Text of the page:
Dr. Bettina Rechenberg (Federal Envornmental Agency, UBA) and Klaus-Peter Schmidt (Mauser Werke GmbH) also took part in the subsequent discussion. Dr. Rechenberg described the status of deliberations in her government agency on steering instruments for plastics recycling and emphasized that the avoidance of plastics is also being considered for resource protection and to close the loop. However, a CO2 tax for waste incineration is not being discussed in her agency. Data from Scandinavian studies had not shown any steering effect of such a levy. She sees further potential to be leveraged in the electric and automotive sectors. Rechenberg believes that a clever mix of instruments on the supply and demand side is necessary and is in favor of a combination that leads to avoidance being taken into account and value chains remaining manageable. For Dr. Christoph Epping, who was invited to participate in the second part of the BKV workshop as a representative of the German Federal Ministry for the Environment, Nature Conservation and Nuclear Safety (BMUV) and was also asked by Dr. Sartorius to comment on the steering instruments, an important question in the selection of suitable instruments is where plastics should go in the future. For example, he said, the supply of raw materials to industry is becoming an increasingly important issue, and with it, among other things, the question of which instruments can be used to reduce material input and close the loop.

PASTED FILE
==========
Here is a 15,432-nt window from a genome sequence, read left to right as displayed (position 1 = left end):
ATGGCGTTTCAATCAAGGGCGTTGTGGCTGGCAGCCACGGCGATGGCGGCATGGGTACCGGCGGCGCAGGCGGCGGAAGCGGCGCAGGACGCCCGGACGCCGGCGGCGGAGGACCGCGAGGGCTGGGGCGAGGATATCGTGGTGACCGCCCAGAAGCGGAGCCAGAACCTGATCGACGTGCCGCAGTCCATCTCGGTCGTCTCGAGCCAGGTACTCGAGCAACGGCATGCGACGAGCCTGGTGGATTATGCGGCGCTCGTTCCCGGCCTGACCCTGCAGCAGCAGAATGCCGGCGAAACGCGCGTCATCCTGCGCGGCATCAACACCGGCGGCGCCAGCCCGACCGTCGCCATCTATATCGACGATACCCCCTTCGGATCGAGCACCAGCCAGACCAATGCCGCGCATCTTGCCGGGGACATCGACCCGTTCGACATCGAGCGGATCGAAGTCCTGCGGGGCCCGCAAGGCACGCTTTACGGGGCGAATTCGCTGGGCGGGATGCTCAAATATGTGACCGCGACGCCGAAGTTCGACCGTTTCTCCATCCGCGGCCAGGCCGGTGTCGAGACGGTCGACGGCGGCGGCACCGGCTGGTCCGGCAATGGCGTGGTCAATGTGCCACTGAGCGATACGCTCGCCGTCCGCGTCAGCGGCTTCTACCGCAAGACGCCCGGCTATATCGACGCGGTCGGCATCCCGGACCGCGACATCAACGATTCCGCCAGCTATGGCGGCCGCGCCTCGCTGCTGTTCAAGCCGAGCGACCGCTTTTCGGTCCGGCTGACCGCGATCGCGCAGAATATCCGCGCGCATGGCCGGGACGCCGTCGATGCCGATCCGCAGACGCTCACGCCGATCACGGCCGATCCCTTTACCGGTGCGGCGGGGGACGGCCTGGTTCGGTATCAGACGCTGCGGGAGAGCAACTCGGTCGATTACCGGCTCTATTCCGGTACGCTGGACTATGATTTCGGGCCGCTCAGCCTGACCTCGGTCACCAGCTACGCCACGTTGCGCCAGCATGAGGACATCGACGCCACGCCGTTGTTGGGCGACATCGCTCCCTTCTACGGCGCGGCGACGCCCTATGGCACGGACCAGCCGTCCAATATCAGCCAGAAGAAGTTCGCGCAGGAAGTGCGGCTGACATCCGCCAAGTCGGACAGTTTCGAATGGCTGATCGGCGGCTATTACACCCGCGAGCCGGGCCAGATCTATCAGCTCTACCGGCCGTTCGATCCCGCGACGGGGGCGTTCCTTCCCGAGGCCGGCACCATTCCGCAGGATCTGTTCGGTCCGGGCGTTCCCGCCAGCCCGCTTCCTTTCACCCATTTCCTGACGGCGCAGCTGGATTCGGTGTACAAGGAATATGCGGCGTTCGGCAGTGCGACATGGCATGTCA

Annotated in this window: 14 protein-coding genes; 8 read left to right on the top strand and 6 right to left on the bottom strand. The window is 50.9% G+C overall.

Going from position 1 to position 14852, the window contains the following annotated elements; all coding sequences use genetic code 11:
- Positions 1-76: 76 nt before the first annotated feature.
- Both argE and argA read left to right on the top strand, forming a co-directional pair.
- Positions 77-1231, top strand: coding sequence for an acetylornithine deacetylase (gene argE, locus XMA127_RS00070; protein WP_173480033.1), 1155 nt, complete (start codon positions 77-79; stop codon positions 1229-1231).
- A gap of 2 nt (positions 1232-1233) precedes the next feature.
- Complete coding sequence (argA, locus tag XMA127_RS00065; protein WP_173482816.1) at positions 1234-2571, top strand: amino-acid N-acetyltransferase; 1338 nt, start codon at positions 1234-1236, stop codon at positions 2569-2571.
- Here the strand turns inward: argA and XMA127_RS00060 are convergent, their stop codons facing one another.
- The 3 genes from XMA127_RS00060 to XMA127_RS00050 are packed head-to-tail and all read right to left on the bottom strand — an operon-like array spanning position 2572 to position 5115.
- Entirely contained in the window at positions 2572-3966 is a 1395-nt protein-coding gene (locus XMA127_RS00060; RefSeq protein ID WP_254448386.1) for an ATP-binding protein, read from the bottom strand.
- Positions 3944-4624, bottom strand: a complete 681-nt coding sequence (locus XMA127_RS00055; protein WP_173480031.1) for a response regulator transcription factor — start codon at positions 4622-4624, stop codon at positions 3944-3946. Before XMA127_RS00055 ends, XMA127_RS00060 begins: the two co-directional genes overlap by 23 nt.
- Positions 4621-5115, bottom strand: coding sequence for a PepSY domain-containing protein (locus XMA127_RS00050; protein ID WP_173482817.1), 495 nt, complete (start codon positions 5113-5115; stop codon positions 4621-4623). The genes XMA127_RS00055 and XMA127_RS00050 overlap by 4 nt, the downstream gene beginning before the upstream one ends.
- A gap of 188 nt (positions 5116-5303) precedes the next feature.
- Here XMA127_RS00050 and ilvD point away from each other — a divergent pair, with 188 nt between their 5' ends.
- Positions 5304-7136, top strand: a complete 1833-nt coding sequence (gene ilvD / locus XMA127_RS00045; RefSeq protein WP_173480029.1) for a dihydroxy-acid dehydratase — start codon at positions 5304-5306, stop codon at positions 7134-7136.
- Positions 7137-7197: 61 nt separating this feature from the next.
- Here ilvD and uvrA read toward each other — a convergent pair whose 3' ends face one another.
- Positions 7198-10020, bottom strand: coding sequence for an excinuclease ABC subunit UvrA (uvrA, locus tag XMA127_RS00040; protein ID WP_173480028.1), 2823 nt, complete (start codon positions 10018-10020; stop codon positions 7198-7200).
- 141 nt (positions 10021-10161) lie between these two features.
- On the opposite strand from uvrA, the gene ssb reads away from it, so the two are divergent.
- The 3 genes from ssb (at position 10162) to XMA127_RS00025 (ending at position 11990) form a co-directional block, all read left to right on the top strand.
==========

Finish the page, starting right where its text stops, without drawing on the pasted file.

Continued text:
Part 2 of the workshop started with short presentations on "Modern recycling technologies" by Dr. Jörg Rothermel (VCI) and Dr. Klaus Wittstock (BASF). In his presentation, Dr. Rothermel broadened the perspective from the plastics cycle to the carbon cycle, which could be closed, for example, with the help of innovative processes such as chemical recycling and "CO2 recycling" (biomass input and the use of CO2 as a raw material). In his presentation on the role of chemical recycling, Dr. Wittstock emphasized that the use of processes such as pyrolysis only makes sense where mechanical recycling of plastics is not possible, i.e. in the case of contaminated, mixed plastic waste. Also from his point of view, the transformation of industry toward a circular economy is about the circularity of carbon, not just plastic. With chemical recycling, he said, the circularity of carbon can be secured, but stable and positive framework conditions are needed as a prerequisite for investment. In the discussion of the topic, in which Dr. Rothermel and Dr. Wittstock were joined by Dr. Epping and Henry Forster, Dr. Epping rejected a "chemical recycling hostility in Germany." Plants and yields of chemical recycling processes have to be looked at in reality first, he said. After all, these are very energy-intensive processes. For Dr. Wittstock, the framework conditions for chemical recycling processes are more a matter of whether, for example, distributors of packaging from chemical recycling can say: "There's recyclate in it. The packaging is recyclable." Regrettably, Henry Forster did not get a chance to speak on this, because the discussion round came to an abrupt end due to a fire alarm.